Look for President Barack Obama to order a significant release of oil from the Strategic Petroleum Reserve, the emergency stockpile held by the federal government. At most, it may trigger a short-lived drop in today's high gasoline prices. But Obama is battling history: Since Richard Nixon, gas prices have snuck up and startled otherwise occupied presidents, and led them into a flurry of actions that, while usually ineffective, have the virtue of making them look like they are doing something. Now is Obama's turn at the rite.
In a news conference yesterday, Interior Secretary Ken Salazar reached further into the past, noting that "all the way back to 1857, but bring it into the post-World War II era, you see the price shocks for both oil and gas that have occurred in this country and the different responses that are made." Salazar might have added that this vexing malady has afflicted not just U.S. leaders, but presidents and prime ministers around the world, most recently Nigerian President Goodluck Jonathan (and, pictured above, British Prime Minister David Cameron).
But the pursuit of sanctuary in history will do little good at the ballot box: Fresh polls in the New York Times and the Washington Post suggest that gas prices might be contributing to a drop in Obama's approval numbers. Though Obama spokesman Jay Carney yesterday assured reporters that "the Administration is not focused on polling data," that is belied by an outbreak of news conferences by members of Obama's team. The White House also yesterday released an update on its energy policy.
Obama's opponents have the knives out. One accusation is that Obama has manufactured high prices to encourage motorists to buy electric cars, to which Carney told reporters:
That is categorically false. This President is absolutely committed to reducing -- to doing everything we can to mitigate the effect of higher gas prices on American families and to lower gas prices. What he is not willing to do is to look the American people in the eye and claim that there is a strategy by which he can guarantee the price of gas will be $2.50 at the pump. Any politician who does that is lying, because it just -- that strategy does not exist. It is a simple fact that there is no such plan that can guarantee the price of oil or the price at the pump.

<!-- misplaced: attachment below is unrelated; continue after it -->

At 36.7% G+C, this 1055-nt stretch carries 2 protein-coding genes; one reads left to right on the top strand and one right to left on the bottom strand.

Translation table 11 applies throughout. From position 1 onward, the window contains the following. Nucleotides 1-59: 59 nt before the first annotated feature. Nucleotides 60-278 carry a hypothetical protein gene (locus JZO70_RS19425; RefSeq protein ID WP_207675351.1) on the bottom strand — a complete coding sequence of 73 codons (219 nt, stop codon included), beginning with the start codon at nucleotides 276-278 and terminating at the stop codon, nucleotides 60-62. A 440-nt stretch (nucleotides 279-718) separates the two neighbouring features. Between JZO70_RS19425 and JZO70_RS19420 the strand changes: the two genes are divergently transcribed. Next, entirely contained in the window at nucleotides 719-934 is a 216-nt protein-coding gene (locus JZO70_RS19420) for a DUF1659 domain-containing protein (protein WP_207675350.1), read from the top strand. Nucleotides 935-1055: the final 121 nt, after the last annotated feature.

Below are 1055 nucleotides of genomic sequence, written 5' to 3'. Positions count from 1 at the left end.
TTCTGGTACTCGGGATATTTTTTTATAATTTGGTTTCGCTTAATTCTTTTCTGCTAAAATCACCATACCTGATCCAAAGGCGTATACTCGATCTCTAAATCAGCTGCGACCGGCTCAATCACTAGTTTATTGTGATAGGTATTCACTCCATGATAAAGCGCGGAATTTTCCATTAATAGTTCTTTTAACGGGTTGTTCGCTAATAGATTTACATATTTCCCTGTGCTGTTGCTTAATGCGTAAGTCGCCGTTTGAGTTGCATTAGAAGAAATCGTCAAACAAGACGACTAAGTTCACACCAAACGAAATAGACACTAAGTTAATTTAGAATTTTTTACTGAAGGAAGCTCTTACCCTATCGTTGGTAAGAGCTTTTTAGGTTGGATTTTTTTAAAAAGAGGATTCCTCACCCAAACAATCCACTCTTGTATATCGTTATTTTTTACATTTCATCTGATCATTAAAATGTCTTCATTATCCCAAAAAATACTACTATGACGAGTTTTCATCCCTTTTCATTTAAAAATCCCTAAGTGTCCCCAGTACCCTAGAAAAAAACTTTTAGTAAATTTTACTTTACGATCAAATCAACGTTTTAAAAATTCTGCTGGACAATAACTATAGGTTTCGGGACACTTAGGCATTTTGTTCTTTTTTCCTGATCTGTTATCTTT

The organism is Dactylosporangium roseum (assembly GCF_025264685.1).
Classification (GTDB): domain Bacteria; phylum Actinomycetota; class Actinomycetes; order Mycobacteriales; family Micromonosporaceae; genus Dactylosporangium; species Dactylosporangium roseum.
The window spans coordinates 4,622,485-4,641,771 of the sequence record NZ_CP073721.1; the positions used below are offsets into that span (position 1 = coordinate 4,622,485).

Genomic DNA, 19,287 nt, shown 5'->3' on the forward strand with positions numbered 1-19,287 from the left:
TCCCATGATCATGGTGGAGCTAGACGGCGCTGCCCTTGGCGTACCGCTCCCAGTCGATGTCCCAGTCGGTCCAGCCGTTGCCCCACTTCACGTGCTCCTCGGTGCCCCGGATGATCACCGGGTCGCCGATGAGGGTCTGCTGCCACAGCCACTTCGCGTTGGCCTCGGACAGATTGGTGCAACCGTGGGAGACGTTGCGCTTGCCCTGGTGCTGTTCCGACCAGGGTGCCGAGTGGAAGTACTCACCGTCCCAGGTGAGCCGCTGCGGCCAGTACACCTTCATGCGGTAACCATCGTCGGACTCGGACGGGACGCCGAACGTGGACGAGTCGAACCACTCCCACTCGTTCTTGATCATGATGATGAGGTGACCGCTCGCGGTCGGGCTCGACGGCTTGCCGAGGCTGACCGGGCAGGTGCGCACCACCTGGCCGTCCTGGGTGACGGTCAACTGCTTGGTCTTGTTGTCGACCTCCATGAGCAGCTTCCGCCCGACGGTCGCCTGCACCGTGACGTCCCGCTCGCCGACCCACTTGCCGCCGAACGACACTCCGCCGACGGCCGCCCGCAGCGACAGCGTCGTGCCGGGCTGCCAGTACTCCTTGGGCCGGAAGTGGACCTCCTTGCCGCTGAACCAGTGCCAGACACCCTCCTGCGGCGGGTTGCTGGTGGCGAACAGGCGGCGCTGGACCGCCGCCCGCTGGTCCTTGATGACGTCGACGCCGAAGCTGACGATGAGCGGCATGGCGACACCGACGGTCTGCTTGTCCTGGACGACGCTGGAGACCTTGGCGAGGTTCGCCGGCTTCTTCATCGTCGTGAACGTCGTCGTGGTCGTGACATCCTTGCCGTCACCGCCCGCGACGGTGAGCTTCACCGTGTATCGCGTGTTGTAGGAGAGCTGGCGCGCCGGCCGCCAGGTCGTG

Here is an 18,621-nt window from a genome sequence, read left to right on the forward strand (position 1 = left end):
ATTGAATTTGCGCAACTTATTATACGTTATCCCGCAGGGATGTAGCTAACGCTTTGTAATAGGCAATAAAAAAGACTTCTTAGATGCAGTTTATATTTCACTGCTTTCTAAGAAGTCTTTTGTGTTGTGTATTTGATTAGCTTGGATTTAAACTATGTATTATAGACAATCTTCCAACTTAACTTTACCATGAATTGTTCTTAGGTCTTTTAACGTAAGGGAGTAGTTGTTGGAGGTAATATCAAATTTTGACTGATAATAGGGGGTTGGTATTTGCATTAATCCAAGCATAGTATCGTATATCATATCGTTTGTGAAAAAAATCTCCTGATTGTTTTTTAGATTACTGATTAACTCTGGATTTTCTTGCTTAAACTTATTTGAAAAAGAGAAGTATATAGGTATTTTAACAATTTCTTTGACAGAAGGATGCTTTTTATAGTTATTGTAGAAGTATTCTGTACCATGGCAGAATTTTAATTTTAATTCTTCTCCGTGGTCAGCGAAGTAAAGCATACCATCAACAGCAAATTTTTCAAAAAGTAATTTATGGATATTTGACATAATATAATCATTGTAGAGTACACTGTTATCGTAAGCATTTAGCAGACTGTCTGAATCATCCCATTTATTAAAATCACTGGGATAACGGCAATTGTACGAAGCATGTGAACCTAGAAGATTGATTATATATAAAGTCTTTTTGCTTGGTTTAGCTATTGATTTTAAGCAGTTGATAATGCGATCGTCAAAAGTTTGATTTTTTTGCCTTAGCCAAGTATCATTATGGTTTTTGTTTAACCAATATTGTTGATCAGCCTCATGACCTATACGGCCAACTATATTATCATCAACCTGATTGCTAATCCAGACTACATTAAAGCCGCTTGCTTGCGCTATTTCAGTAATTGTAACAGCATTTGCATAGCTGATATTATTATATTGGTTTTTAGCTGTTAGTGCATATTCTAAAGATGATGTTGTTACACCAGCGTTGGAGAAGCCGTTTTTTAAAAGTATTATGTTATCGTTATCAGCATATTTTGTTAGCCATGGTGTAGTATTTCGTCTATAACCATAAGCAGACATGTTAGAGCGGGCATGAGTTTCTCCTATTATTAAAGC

Carney is right. The truth is that, if every motorist in New York and Los Angeles parked her or his car and stopped driving, that would result in a massive surplus, and lower gasoline prices. But short of something similarly dramatic in the market, nothing that Obama does will lower gasoline prices this year, nor next and probably 2014 as well -- not a decision to open more federal land to drilling, nor more encouragement of renewables.
Which does not mean that, say, in the heat of the summer, Obama won't reach for some more tools at hand, suggests Michael Klare, whose new energy book, The Race for What's Left, is out today. Klare told me by email:
Assuming gasoline prices continue their relentless upward climb, President Obama will be forced to release oil from the [Strategic Petroleum Reserve], especially if he can point to some international developments to justify the move -- increased tension in the Middle East, mounting violence in Nigeria, and the like. Also, expect him to give full approval to Shell's drilling this summer in the Chukchi and Beaufort seas off Alaska, and accelerated drilling in the deepwater Gulf of Mexico. You might also see him give tentative approval to offshore drilling off the coast of Virginia.
But wouldn't these be just political gestures with no actual impact? Klare:
Releasing oil from the [Strategic Petroleum Reserve] would have a modest temporary effect, but the other moves will have no immediate effect and will only be for political show. He is under enormous pressure to respond to Republican taunts that he is not doing enough -- both to lower prices and generate new jobs.
For the record, the petroleum reserve, called the SPR for short, currently contains about 695 million barrels, short of its 727-million-barrel capacity because Obama released some 30 million barrels last summer during the panic over Libya.
I asked Michael Levi, who runs the energy shop over at the Council on Foreign Relations, what he thinks of such forecasts.
I'm not sure whether they'd go for an SPR release right now -- it's a complicated calculation. An SPR release would lower gasoline prices in the near term, but its longer term impact (even later this year) would be unclear. By deterring people from putting oil into private stocks, it could leave the economy more exposed to later shocks. None of the other steps would lower gas prices this year.
Yet that is not the calculus. Voters, regardless of their nationality, often will give an incumbent the benefit of the doubt for trying. It is when they see nothing being done that they seethe.
Peter Macdiarmid/Getty Images
Steve LeVine is the author of The Oil and the Glory and a longtime foreign correspondent.